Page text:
Artist Lorraine Loots has been creating a magical world of miniature paintings, no bigger than the tiniest flower or pencil shaving, since 2013. Since that time, she has amassed quite a following on social media — more than a quarter of a million followers wait each day to see what she’ll create next.
As Lorraine often paints miniature books, it only makes sense that she has teamed up with Riverhead Books, an imprint of Penguin Random House, to pair her fantastic images with titles from their much-anticipated Summer 2016 list, including Emma Straub’s Modern Lovers, Claire Louise-Bennett’s Pond, and Ryan North’s Romeo and/or Juliet. The images come in a miniature magnifying box, dubbed a “summer box,” that fits in the palm of your hand. Lorraine’s work is magnified by the lid, and and you can rotate the images every few days to remind yourself which book you want to add to your nightstand stack!
Her imaginative paintings are created on pages measuring 10cm x 10cm, though the works themselves fall between the range of 8mm to 30mm in diameter. Though they are small, they are intricately detailed, and they take hours to complete — up to 9 hours in fact, to perfect the nuanced details of guitars, bananas, ceramic bowls, and more. It’s hard to imagine that paintings so small can also be so eye-catching, but they’re absolutely astonishing. You can’t stop staring, wondering how she manages to accomplish such detail in such a small space.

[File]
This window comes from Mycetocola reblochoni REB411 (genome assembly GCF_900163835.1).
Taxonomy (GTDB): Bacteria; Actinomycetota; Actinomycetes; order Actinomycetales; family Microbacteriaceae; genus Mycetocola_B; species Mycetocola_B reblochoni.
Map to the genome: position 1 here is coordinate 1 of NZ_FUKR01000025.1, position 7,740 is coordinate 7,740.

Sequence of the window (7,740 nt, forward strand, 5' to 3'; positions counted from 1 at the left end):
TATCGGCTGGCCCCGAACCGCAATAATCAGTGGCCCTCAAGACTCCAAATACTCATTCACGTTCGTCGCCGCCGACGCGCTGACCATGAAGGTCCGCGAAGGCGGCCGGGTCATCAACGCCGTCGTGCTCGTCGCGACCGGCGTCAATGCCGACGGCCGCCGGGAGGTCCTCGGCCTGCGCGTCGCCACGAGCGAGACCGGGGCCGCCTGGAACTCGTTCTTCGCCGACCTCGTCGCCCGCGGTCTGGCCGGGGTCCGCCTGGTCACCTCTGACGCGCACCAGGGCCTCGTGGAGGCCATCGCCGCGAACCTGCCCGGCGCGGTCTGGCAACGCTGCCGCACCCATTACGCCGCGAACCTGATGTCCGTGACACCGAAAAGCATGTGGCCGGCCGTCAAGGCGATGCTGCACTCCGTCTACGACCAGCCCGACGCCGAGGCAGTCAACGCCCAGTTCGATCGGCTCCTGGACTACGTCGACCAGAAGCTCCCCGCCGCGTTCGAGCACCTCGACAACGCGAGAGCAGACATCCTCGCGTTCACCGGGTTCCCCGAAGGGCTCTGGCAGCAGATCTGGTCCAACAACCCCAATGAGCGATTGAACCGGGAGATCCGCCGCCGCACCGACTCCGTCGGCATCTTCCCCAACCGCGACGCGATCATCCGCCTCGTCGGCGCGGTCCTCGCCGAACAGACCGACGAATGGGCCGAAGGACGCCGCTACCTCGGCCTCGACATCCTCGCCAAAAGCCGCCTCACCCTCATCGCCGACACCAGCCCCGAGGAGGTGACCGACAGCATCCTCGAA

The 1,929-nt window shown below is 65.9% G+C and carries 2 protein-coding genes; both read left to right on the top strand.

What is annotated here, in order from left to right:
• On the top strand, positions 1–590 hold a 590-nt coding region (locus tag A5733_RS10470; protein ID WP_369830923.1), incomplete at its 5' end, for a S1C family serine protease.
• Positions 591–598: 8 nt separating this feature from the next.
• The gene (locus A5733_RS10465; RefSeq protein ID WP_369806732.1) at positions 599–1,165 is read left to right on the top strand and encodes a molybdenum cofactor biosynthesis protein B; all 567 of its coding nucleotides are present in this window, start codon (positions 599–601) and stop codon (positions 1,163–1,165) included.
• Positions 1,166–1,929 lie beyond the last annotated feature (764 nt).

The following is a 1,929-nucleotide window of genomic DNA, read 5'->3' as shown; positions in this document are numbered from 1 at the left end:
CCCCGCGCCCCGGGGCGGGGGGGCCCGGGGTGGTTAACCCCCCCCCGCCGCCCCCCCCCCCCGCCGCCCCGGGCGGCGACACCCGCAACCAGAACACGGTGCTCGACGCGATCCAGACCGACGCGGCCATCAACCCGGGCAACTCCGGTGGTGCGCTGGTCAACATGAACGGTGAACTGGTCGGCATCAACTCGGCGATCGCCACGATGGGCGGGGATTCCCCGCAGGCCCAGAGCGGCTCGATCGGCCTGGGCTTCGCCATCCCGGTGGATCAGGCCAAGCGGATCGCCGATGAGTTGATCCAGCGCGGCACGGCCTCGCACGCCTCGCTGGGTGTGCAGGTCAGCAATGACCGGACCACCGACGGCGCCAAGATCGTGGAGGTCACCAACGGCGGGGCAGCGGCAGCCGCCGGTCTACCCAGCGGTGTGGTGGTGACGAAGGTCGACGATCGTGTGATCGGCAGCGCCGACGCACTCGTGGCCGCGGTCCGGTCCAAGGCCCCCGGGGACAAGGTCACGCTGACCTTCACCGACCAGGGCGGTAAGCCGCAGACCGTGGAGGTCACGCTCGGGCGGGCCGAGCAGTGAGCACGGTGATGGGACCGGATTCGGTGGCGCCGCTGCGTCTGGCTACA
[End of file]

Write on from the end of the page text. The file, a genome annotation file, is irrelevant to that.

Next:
The staring and the wondering is what makes this work so special for Lorraine. She loves the intimacy of miniatures; the fact that you have to get close to the work to see it for what it really is, and to fully appreciate it. It also involves a lot of patience to create, which we can imagine must almost feel meditative.
Lorraine creates these images without the aide of a magnifying glass. Obviously, she has the steadiest hand ever, so if she ever gives up on these miniatures, perhaps she should be a surgeon. She also has a traveling paint kit, and she has worked everywhere from a hotel in Paris, to the foothills of the Himalayas, to her desk at her very own studio. As long as there is enough light, she can work anywhere.
Lorraine’s work is interesting, beautiful, and whimsical, all at once — just like the artist herself. When asked why she was interested in creating miniatures, she started saying, “They’re paintings for ants.” We think that’s fantastic, and the ants surely appreciate having such fantastic work created just for them.